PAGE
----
18 July 2024
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The Link Between H&M, Zara, and Environmental Destruction in Brazil

Fast fashion giants H&M and Zara have recently come under scrutiny for their sourcing practices in Brazil, with a report by the environmental group Earthsight revealing disturbing connections to environmental destruction in the country. The report, titled “Fashion Crimes,” highlighted how these companies have been using cotton from farms associated with massive deforestation, land-grabbing, corruption, and violence in Brazil, particularly in the fragile Cerrado savanna region.

The Cerrado savanna is known as the most biodiverse savanna on Earth, but it has been rapidly disappearing due to the expansion of Brazil’s agribusiness industry. Earthsight’s investigation used satellite images, court rulings, shipment records, and undercover research to uncover the sourcing practices of H&M and Zara. The report found that the cotton used by these companies was farmed in the Cerrado by two major agribusiness firms, SLC Agricola and the Horita Group, both of which have been embroiled in controversies related to environmental damage and human rights violations.

Implications of Using “Tainted Cotton”

The report by Earthsight revealed that despite the unethical practices associated with the production of cotton in the Cerrado, the cotton had been labeled as ethical by the Better Cotton certification scheme. This discrepancy exposed significant flaws in the oversight program of the certification scheme, raising questions about the credibility of ethical sourcing claims made by major fashion brands like H&M and Zara.

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The cotton sourced from the farms in question was exported to Asian clothing manufacturers, some of whom are clients of H&M and Zara. This raises concerns about the indirect contribution of these fast fashion brands to environmental destruction and human rights abuses in regions where their raw materials are sourced. The supply chain transparency and accountability of these companies come into question, as they must take responsibility for the impact of their sourcing decisions on fragile ecosystems and local communities.

Response from Stakeholders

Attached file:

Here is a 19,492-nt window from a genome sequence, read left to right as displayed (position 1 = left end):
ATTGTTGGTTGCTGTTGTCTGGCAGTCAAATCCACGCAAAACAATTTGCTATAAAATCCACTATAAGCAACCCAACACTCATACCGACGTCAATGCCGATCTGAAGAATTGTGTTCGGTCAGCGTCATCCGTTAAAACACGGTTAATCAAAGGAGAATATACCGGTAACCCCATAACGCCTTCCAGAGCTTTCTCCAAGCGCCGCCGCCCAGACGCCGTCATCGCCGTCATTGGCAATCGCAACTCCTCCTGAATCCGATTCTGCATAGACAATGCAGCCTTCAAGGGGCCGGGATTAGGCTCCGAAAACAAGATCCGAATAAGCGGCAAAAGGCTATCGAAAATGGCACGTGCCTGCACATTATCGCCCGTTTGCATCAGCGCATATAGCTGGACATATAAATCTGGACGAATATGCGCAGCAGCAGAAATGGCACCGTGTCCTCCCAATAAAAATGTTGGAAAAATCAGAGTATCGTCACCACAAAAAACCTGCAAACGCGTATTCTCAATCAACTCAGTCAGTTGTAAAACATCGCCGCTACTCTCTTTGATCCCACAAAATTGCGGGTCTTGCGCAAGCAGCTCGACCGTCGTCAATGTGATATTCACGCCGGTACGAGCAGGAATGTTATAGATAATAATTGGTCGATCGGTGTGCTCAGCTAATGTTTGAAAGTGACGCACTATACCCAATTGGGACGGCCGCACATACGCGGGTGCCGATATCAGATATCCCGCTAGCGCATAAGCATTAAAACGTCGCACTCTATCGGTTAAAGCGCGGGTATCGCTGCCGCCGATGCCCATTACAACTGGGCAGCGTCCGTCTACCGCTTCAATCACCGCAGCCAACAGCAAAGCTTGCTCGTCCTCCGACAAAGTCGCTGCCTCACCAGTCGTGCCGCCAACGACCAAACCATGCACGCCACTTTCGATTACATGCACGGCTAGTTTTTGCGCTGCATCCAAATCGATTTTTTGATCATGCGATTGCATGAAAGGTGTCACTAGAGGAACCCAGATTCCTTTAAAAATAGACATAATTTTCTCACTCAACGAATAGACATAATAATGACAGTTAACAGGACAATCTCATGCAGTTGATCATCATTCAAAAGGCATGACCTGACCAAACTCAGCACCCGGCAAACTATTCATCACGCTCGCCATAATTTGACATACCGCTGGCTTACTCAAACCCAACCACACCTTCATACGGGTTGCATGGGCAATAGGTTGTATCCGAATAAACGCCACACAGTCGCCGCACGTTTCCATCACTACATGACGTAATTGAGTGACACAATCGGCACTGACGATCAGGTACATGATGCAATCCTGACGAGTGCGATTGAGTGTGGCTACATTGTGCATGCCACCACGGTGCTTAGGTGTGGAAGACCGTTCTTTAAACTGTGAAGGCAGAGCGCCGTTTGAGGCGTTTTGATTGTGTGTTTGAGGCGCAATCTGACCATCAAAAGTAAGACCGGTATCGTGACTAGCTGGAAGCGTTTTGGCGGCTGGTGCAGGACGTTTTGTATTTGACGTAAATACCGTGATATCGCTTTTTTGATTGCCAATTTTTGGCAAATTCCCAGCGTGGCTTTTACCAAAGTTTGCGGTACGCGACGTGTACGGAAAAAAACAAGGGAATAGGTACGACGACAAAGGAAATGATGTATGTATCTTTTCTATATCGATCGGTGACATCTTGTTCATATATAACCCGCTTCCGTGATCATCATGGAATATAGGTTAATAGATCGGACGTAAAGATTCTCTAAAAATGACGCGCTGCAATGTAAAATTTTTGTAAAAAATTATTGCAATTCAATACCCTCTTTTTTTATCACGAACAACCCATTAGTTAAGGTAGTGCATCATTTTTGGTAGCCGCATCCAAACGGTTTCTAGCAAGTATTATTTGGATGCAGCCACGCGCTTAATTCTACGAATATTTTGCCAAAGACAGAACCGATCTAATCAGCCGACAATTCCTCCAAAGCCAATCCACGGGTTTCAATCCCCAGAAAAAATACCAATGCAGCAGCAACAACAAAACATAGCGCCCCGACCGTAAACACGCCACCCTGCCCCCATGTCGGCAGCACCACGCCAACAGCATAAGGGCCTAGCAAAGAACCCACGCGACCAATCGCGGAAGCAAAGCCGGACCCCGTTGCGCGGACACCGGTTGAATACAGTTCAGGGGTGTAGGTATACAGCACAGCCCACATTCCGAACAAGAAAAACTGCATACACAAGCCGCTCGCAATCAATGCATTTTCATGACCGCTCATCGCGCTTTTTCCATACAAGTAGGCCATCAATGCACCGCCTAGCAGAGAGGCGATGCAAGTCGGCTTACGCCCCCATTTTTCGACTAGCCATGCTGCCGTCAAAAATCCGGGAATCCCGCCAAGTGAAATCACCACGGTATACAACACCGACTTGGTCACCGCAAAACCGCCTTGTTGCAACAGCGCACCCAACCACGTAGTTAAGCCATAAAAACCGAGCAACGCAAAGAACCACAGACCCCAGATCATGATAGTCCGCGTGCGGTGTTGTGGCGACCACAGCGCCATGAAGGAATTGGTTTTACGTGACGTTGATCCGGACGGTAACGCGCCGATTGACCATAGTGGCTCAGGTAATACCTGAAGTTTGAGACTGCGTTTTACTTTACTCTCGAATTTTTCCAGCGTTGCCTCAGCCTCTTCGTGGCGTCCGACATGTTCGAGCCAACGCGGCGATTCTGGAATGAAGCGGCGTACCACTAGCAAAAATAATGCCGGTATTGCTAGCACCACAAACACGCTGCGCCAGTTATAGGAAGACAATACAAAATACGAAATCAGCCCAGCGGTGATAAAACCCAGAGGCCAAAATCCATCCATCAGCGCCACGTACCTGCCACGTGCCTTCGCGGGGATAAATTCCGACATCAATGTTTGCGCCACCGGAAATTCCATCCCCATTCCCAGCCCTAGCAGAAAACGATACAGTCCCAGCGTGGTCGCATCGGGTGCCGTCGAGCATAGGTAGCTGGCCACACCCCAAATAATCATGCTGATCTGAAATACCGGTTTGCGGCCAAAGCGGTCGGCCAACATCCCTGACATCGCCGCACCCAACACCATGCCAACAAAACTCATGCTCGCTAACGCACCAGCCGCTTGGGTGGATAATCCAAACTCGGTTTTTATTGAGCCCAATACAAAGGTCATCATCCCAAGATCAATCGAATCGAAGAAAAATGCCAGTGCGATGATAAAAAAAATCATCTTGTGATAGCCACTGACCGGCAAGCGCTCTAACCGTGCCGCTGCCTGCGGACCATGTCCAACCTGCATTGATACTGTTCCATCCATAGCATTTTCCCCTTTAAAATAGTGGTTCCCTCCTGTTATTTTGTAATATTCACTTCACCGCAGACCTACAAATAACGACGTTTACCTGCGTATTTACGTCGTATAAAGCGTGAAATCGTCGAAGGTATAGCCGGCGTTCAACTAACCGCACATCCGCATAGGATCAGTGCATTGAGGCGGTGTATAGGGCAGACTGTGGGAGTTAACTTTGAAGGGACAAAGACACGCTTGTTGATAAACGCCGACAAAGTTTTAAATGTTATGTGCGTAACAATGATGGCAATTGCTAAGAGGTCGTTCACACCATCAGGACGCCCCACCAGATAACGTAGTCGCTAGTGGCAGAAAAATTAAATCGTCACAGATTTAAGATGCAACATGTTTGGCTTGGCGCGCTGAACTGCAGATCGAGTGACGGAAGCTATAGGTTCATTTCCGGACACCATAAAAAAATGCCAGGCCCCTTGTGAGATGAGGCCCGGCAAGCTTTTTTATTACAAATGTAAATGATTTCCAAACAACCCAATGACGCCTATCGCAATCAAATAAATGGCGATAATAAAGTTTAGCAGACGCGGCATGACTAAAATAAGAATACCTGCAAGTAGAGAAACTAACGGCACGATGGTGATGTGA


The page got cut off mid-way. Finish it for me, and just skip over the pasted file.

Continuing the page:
In response to the report, Better Cotton conducted an independent audit to investigate the issues raised by Earthsight. Both Zara’s parent company, Inditex, and H&M expressed seriousness towards the allegations and called for the release of the auditors’ findings by Better Cotton. The Brazilian Cotton Producers’ Association (ABRAPA) also issued a statement condemning practices that undermine environmental conservation, violate human rights, or harm local communities.

It is essential for companies like H&M and Zara to engage in transparent and ethical sourcing practices to ensure that their supply chains do not contribute to environmental destruction and human rights violations. Consumers play a crucial role in holding these companies accountable by demanding transparency, sustainability, and ethical standards in the fashion industry.

The Urgency of Sustainable Fashion

The case of H&M and Zara’s connection to environmental destruction in Brazil underscores the urgent need for a shift towards sustainable fashion practices. The fast fashion industry’s reliance on cheap and unsustainable sourcing practices has significant implications for the environment, biodiversity, and local communities in regions where raw materials are extracted.

Consumers can make a difference by supporting brands that prioritize ethical sourcing, transparency, and sustainability in their operations. Choosing quality over quantity, investing in timeless pieces, and supporting brands that follow sustainable practices can help reduce the demand for fast fashion and promote a more responsible fashion industry.

The report linking H&M and Zara to environmental destruction in Brazil serves as a wake-up call for the fashion industry to prioritize ethical sourcing, environmental conservation, and social responsibility. It highlights the interconnectedness of global supply chains and the impact of consumer choices on the environment and communities worldwide. By advocating for sustainable fashion and holding brands accountable for their sourcing practices, we can work towards a more sustainable and ethical future for the fashion industry.

Links to additional Resources:

1. Earthsight 2. H&M 3. Zara

Related Wikipedia Articles

Topics: Fast fashion, Environmental impact of cotton production, Better Cotton Initiative

Fast fashion
Fast fashion is the business model of replicating recent catwalk trends and high-fashion designs, mass-producing them at a low cost, and bringing them to retail quickly while demand is at its highest. The term fast fashion is also used generically to describe the products of this business model, particularly clothing...
Read more: Fast fashion

Cotton production in Pakistan
Cotton production in Pakistan is integral to the economic development of the country. The nation is largely dependent on the cotton industry and its related textile sector, and the crop has been given a principal status in the country. Cotton is grown as an industrial crop in 15% of the...
Read more: Cotton production in Pakistan

Better Cotton Initiative
Better Cotton is a non-profit, multistakeholder governance group that promotes better standards in cotton farming and practices across 22 countries. As of 2023, Better Cotton accounts for 22% of global cotton production. In the 2022-2023 cotton season, 2.2 million licensed farmers grew 5.4 million tonnes of Better Cotton. Partner retailers include...
Read more: Better Cotton Initiative

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